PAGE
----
# The Mathematics of Cowardly Confection

Recently in the news we’ve seen a person close to the heart of a presidential campaign make an abhorrent attempt to frighten some people while offhandedly dehumanizing a whole lot of others. Some might even call an act like that deplorable. But I want to also call it cowardly, based on near-universally accepted standards of the people of the United States of America. Or, at the very least, the values so frequently espoused by said people. The question has been put to us: would you eat a handful of candy if you knew some of those candies were poisoned? Without the colorful metaphor, the question is really about how we would act when there is a chance of being harmed by those actions. And the context was the growing refugee crisis that challenges the world, our nation, and ourselves as moral individuals. A bowl of candy seems concrete, but the quantities in question are fuzzy. So, what kind of chances are we really talking about? The Cato Institute calculates that “the chance of an American being murdered in a terrorist attack caused by a refugee is 1 in 3.64 billion per year.” Comically, you’re 15 times more likely to be killed by a coconut this year. But coconut deaths are so unusual that the comparison isn’t helpful. A more familiar comparison: the chances (according to the National Safety Council) you’ll be killed by someone assaulting you with a firearm are 1 in 358 per year. Or maybe you’ll die in a car accident (1 in 113 per year). Or maybe you’ll just decide to kill yourself (1 in 97 per year). I don’t know how to impress upon you how much less likely you are to be killed in a refugee terrorist attack than you are to be shot, hit by a car, or just kill yourself (together, a 1 in 46 chance). The difference between 3.64 billion and 46 is staggering. It’s like having one person a year dying from a refugee terrorist attack and 80 million Americans dying in shootings, car crashes, and suicides. Eighty million Americans dying is like every single person not living in cities, plus every American living abroad — all dying together in one year. Compared to one person dying. The numbers are worth considering, but what gets lost when we use a dehumanizing analogy (maybe not unlike other dehumanizing comparisons to candy in our recent history) is that we’re talking about helping people who are suffering and dying by giving them a temporary place to escape oppression and death. We laud people who take on much more risk for an ideal that includes the welfare of others. We erect monuments and bridges and buildings and set aside days and march and sing songs in order to tell the world that we appreciate the selfless acceptance of significant and serious risk in the service of an ideal that includes the safety and security of other people. We often call those people heroes. We clearly have principles that give us examples of people motivated to take on risk when others will benefit. What about if the risk is so minimal that it’s even difficult to comprehend its infinitesimal nature, but it will secure the lives and safety of others? Generally we identify a person as a hero when they take on a large risk for little personal gain. You can hardly call a person a hero for taking on a 1 in 3.64 billion chance to help refugees. It’s such a small risk. That person barely noticed a change. You’d probably say it’s simple human decency for someone to offer help to those in need at essentially no risk. It may have meant the life of some refugees, but we don’t call that heroism.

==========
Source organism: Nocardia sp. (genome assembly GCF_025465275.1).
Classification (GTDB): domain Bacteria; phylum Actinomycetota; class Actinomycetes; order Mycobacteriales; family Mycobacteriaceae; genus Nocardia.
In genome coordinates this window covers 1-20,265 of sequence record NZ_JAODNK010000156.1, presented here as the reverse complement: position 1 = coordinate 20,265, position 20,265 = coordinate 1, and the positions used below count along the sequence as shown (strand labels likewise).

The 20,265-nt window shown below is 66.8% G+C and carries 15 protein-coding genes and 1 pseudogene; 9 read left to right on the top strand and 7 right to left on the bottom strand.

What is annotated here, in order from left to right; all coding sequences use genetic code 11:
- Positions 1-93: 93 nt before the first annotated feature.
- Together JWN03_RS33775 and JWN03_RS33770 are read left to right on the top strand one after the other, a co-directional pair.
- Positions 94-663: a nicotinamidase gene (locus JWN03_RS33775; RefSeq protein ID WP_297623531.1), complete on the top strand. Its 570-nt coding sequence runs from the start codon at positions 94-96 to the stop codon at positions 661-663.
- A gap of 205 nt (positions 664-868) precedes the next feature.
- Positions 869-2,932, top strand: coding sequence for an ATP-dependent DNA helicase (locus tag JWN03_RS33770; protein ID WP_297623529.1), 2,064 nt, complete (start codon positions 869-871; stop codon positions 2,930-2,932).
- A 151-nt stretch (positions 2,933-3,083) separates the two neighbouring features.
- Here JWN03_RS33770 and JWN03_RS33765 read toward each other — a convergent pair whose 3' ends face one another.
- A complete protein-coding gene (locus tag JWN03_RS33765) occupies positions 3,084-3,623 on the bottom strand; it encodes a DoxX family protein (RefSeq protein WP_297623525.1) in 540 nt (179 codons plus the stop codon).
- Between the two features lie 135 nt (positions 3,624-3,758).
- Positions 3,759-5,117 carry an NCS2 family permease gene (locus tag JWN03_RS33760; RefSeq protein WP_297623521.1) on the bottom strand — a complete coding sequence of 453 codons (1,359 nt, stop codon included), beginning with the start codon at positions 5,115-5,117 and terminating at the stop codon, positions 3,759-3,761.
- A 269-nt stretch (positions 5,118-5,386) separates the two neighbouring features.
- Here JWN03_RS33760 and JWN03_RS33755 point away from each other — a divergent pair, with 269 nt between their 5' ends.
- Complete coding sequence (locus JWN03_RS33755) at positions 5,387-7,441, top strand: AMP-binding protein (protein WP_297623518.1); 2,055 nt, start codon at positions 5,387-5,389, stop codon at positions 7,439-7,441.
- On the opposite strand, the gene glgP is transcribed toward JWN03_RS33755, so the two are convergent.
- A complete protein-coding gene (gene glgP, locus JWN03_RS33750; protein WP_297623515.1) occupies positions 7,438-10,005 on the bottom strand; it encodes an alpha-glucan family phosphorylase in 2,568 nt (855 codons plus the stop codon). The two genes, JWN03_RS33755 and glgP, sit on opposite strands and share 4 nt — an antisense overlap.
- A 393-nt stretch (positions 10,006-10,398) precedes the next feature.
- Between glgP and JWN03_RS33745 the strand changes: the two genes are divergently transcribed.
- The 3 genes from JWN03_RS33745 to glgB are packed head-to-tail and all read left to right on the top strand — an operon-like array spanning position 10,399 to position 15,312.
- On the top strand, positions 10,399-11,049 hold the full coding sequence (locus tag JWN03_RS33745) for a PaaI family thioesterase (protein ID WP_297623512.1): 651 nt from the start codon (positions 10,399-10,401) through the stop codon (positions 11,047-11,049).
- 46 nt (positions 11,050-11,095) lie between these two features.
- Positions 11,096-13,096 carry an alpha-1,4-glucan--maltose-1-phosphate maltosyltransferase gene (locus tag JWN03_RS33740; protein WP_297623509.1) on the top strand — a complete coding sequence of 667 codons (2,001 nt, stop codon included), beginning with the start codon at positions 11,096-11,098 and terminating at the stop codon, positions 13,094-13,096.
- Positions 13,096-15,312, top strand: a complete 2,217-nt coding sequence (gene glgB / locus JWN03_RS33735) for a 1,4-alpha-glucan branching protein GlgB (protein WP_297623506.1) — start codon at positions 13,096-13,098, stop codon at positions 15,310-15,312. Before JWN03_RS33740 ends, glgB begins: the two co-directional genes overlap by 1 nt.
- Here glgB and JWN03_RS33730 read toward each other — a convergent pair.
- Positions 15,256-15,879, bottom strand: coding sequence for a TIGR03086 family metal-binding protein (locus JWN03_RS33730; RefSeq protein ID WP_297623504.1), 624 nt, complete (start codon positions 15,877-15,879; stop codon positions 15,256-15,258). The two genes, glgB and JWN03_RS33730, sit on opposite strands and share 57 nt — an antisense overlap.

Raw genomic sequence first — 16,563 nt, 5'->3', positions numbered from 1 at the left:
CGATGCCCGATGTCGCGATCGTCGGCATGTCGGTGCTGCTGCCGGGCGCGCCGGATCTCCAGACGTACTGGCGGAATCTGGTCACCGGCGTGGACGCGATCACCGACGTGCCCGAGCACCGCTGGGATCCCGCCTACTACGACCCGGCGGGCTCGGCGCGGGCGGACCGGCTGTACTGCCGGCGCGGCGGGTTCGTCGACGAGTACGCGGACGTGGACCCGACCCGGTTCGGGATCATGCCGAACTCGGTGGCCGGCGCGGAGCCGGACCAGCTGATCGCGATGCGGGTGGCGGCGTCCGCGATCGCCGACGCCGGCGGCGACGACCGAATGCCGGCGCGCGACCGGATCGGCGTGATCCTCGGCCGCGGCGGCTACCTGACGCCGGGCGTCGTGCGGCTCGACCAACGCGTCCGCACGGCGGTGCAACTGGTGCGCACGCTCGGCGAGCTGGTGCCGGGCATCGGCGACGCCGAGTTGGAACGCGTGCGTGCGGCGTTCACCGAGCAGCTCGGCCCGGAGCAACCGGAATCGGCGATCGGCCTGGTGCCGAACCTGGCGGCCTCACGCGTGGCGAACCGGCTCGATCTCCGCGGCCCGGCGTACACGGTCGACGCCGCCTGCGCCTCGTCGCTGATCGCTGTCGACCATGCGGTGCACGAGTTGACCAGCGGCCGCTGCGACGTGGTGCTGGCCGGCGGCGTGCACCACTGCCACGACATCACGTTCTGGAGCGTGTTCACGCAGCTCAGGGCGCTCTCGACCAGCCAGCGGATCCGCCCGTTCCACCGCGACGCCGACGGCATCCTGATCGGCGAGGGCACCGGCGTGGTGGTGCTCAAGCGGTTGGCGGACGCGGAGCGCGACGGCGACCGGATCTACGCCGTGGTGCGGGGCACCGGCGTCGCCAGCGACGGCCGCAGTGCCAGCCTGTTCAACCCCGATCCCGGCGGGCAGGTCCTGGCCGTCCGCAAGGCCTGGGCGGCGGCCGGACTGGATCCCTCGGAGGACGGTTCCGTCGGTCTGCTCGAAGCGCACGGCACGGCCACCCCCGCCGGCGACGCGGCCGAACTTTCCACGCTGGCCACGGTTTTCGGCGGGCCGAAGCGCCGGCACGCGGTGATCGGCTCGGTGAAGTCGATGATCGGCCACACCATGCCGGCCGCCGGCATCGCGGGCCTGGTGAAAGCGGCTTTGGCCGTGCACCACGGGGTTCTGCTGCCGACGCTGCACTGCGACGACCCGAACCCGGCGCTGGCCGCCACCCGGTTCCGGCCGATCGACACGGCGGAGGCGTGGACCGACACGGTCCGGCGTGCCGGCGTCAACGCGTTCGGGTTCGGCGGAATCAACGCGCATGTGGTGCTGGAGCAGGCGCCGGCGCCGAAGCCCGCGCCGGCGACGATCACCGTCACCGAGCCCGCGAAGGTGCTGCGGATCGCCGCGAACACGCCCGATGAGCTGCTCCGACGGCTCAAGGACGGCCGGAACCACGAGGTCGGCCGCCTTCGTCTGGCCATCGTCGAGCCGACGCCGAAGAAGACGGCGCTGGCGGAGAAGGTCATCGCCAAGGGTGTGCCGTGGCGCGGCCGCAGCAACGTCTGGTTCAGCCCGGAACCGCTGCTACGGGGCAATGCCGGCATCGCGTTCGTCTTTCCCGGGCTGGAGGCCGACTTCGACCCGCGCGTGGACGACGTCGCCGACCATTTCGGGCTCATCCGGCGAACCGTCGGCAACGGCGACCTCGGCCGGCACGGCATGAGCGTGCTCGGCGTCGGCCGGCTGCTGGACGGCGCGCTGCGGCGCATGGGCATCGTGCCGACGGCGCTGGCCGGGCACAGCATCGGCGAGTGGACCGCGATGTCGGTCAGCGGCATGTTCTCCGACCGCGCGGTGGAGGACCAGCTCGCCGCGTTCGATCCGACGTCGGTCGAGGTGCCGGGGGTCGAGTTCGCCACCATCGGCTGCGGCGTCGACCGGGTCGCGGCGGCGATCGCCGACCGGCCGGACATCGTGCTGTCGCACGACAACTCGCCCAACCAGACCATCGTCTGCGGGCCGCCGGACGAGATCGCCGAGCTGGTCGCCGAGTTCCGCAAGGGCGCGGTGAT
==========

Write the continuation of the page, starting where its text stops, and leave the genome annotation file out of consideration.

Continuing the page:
What do you call a person who refuses to take on the risk to do what’s decent? I call them a coward. And the smaller the risk they refuse, the greater the cowardice. That’s how it works. Heroes grow in stature at the cost of their sacrifice. Cowards grow in contemptibility as they lower the threshold of the risk they’re willing to bear. The greatest leaders believe in the American people, help us become our best selves, inspire us to worthwhile and meaningful (if not heroic) acts. What person makes the argument that you shouldn’t take on the least bit of risk to help others in need? What must that person think of you if he believes you’ll be swayed from the ideal that Americans value life because of a fear that is so comically small that it’s dwarfed by the chance that you’ll be killed by a coconut this year? No leader that will further American ideals.

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